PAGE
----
Inference and Learning

  • The IHHMM is performed using Gibbs sampling and a modified forward-backtrack algorithm.

  • It iterates between the following two steps:

  • Sampling state values with fixed parameters for each level

  • Compute forward messages from to :

replace with for

  • Resample and along the backward pass from to :


Inference and Learning

  • When the top level is reached, a new level above it will be created by setting all states with 1;

  • If the level below the current top level has no state transitions, it becomes the new top level.

2. Sampling parameters given the current state:

  • Parameters are initialized as draws from the Dirichlet priors;

  • Posteriors are calculated based on the counts of state transitions and emissions in the previous step.

Predicting new observations given the current state of the IHHMM:

1. Assume the top level learned from the IHHMM is , then calculate the following recursions from to :


Inference and Learning

2. Compute the probability of observing from :


Experiment Results

1. Data generated: sample samplesample

Sequential data generated

The sampled “states” used to generate the data


Experiment Results

2. Demonstrate the model can capture the hierarchical structure

  • The first data set consists of repeats of integers increasing from 1 to 7, followed by repetitions of integers decreasing from 5 to 1, repeated twice.

  • The second data is the first one concatenated with another series of repeated increasing and decreasing sequences of integers.

  • 7 states is used in the model at all levels.

b)


Experiment Results

The predictive log probability of the next integer is calculated:

HMM: 0.25 IHHMM: 0.31 HHMM: 0.30 (for 2-4 levels)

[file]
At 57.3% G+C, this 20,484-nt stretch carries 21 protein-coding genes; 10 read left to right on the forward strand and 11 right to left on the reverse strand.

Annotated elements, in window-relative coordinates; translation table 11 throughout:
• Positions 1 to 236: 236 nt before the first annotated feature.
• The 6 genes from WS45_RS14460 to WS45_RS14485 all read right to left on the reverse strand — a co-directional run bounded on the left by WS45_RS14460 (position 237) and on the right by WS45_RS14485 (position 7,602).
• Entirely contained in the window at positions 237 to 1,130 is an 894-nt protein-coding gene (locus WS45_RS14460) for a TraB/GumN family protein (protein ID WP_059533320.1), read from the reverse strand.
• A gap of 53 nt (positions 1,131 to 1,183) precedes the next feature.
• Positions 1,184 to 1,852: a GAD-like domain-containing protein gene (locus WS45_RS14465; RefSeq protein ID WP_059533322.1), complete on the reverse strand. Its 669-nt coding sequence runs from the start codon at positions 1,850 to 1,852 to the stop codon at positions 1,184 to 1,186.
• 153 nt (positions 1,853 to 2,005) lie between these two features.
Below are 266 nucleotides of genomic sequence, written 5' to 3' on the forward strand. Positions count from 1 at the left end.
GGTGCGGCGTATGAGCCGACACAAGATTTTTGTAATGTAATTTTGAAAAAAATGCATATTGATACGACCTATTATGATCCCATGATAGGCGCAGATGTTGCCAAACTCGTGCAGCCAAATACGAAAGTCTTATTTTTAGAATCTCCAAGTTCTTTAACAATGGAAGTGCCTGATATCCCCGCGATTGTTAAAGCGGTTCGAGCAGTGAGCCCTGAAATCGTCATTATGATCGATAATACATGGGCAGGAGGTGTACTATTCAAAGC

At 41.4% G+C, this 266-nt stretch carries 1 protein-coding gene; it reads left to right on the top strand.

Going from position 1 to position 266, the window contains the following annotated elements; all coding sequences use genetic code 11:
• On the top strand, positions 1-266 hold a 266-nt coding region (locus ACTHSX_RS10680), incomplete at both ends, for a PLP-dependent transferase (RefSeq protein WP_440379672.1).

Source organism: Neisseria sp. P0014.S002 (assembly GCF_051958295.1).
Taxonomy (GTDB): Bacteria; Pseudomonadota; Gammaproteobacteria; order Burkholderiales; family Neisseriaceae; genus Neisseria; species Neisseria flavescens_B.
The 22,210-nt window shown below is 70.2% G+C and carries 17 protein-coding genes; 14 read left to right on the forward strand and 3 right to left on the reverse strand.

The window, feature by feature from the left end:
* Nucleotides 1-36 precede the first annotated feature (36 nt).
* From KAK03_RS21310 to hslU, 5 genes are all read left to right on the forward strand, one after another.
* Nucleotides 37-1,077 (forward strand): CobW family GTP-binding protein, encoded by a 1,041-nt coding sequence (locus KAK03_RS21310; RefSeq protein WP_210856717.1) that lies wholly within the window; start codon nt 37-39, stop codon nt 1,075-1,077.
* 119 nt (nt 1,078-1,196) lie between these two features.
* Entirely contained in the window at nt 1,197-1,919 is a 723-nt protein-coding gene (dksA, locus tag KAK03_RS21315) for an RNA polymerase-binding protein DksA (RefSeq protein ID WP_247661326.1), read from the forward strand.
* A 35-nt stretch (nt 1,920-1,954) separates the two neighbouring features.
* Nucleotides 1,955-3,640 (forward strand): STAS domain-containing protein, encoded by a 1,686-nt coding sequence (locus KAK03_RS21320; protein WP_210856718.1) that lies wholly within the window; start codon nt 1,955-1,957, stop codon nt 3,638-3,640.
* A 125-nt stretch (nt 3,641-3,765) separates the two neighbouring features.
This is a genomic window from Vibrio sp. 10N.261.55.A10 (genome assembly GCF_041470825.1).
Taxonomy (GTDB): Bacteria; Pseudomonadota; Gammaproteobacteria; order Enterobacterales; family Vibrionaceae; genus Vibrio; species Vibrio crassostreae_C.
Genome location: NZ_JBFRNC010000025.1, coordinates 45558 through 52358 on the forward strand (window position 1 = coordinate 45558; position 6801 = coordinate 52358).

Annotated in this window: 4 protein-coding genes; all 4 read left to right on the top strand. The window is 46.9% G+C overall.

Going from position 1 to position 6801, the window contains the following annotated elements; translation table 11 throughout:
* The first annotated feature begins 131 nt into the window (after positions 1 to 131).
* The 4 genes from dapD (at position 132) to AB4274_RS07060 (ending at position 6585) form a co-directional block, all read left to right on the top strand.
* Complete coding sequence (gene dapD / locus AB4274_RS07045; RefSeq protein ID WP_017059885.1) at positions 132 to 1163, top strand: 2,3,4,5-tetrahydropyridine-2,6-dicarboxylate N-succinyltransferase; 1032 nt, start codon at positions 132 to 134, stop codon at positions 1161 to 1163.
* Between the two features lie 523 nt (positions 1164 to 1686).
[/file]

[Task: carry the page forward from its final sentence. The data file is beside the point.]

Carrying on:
3. Spectral data from Handel’s Hallelujah chorus


Experiment Results

4. Alice in Wonderland letters data set.

The difference in log predictive likelihood between IHHMM and a one level HMM learned by Gibbs sampling

The difference in log predictive likelihood between IHHMM and a HMM learned by EM

  • The mean differences in both plots are positive, demonstrating that the IHHMM gives superior performance on this data.

  • The long tails signifies that there are letters which can be better predicted with the higher hierarchical levels.


Final discussions

Relation to the HHMM:

IHHMM is a nonparametric extension of the HHMM for an unbounded hierarchy depth;

The completion of an internal HHMM is governed by an independent process.

Other related work:

Probabilistic context free grammars with multi-scale structure learning;

Infinite HMM, infinite factorial HMM;

Future work:

Make the number of states at each level infinite as well as the infinite HMM;

Higher order Markov chains;

More efficient inference algorithms.


Cited References

[1] S. Fine, Y. Singer, and N. Tishby. The hierarchical hidden Markov model: Analysis and applications. Machine Learning, 32: 41-62, 1998.

[2] K. Murphy and M.A. Paskin. Linear time inference in hierarchical HMMs. In Neural Information Processing Systems, 2001.